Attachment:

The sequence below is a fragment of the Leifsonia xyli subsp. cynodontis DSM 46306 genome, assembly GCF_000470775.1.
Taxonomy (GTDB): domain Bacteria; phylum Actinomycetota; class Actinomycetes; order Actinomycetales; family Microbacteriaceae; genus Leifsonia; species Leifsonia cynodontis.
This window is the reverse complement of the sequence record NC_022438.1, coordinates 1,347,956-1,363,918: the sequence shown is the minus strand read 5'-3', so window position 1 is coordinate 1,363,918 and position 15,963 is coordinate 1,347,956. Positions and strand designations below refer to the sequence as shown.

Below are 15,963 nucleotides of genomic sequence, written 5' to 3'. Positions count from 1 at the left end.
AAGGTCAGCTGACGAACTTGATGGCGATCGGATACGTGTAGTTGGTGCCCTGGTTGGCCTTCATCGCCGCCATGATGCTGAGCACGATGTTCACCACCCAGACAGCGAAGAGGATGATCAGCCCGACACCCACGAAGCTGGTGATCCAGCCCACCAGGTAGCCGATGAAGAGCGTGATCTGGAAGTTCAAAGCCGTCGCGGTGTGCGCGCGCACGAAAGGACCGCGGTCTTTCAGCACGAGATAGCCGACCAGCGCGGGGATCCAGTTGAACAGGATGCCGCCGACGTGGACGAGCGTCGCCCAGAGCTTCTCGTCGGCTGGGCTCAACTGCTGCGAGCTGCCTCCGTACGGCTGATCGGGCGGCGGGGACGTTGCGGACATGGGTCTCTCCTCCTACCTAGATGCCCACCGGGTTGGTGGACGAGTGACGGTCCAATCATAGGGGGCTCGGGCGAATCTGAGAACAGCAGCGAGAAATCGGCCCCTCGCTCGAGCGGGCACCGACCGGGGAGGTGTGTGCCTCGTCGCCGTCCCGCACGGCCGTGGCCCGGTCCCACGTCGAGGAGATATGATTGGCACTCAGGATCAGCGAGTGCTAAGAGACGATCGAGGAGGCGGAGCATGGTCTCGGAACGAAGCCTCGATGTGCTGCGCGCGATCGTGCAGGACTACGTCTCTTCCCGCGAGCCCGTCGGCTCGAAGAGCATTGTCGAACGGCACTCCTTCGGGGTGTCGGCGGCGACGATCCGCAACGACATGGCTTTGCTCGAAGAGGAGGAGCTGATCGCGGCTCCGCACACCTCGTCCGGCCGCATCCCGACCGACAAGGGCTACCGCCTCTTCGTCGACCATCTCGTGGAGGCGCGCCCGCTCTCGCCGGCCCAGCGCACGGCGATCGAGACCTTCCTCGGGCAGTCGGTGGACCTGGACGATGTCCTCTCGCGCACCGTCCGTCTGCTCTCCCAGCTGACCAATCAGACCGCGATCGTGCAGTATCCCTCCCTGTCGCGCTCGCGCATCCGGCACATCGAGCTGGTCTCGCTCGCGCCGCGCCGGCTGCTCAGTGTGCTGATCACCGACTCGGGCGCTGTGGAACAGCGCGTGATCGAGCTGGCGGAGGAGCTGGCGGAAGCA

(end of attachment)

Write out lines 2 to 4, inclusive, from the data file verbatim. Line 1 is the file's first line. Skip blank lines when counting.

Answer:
Taxonomy (GTDB): domain Bacteria; phylum Actinomycetota; class Actinomycetes; order Actinomycetales; family Microbacteriaceae; genus Leifsonia; species Leifsonia cynodontis.
This window is the reverse complement of the sequence record NC_022438.1, coordinates 1,347,956-1,363,918: the sequence shown is the minus strand read 5'-3', so window position 1 is coordinate 1,363,918 and position 15,963 is coordinate 1,347,956. Positions and strand designations below refer to the sequence as shown.

Below are 15,963 nucleotides of genomic sequence, written 5' to 3'. Positions count from 1 at the left end.